1787 ENGLISH POETRY 1579-1830: SPENSER AND THE TRADITION

John Thelwall

Cyani, "To Mr. Thelwall, on his Poem of the Seducer, lately published" Morning Chronicle and London Advertiser (26 June 1787).



Thelwall! for thee I now invoke the muse,
A female bard may well thy work commend;
With pleasure woman may thy verse peruse,
And hail thee as her sex's warmest friend.

Fain would I add a trophy to a name
Which boasts inately all that's good and great;
May thy desert be crown'd with endless fame,
And this inscription 'grav'd beneath thy feet:

"This is the statue of a British youth,
Who writ against Seduction's barb'rous crimes,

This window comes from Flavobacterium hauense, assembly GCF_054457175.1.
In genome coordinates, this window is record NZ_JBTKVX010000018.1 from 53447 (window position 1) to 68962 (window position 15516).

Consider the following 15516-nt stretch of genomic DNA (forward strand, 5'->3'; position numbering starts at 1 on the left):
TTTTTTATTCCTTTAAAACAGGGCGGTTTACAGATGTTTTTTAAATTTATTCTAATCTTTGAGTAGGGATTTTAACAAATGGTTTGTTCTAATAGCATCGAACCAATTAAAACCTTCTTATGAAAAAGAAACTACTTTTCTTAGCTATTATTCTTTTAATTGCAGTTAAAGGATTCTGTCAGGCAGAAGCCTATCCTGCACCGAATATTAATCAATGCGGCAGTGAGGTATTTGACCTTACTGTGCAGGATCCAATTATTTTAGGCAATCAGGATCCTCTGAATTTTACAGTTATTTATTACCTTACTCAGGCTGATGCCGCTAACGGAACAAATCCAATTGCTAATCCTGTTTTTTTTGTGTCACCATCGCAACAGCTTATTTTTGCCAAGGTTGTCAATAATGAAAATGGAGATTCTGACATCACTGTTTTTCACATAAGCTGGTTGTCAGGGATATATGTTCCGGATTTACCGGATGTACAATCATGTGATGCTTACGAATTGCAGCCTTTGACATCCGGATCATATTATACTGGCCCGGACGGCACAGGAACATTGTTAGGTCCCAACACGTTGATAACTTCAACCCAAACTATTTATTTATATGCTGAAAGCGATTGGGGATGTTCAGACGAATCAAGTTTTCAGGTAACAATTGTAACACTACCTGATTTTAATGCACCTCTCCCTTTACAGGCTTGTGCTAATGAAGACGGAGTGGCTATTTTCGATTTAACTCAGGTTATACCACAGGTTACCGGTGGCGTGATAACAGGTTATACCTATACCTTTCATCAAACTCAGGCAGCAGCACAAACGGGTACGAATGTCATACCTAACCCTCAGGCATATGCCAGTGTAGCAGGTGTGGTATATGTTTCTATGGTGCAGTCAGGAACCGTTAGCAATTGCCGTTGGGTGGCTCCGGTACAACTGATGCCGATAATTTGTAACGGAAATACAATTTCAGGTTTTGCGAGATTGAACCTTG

He sung the cause of Virtue and of Truth;
Be emulous ye youth of future times."
June 23, 1787.

[Thelwall responded with a "Sonnet to Cyani" in the paper for 29 June:
The freshest wreath from Pindus' laurel'd grove,
When twin'd by Beauty's hand I doubly prize;
Judge then what transports in my bosom move,
When thy soft stanzas meet my flatter'd eyes.
Tho' Fiction's robe from sight the lyrist shroud,
Her partial praise imparts an honest joy;
As Phoebus' beams, tho' hid behind a cloud,
Prolifick warmth to Earth's glad breast supply.
Yes, I confess, the love of honest Fame
Glows in my breast, with ardour unrestrain'd;
And sweet applause, which feeds the gen'rous flame,
May urge my course till added wreaths are gain'd,
And trust me, fair-one, still to Virtue's praise,
And injur'd Beauty's aid my honest theme, I'll raise.
Walcot-Place, Lambeth, June 27, 1787.]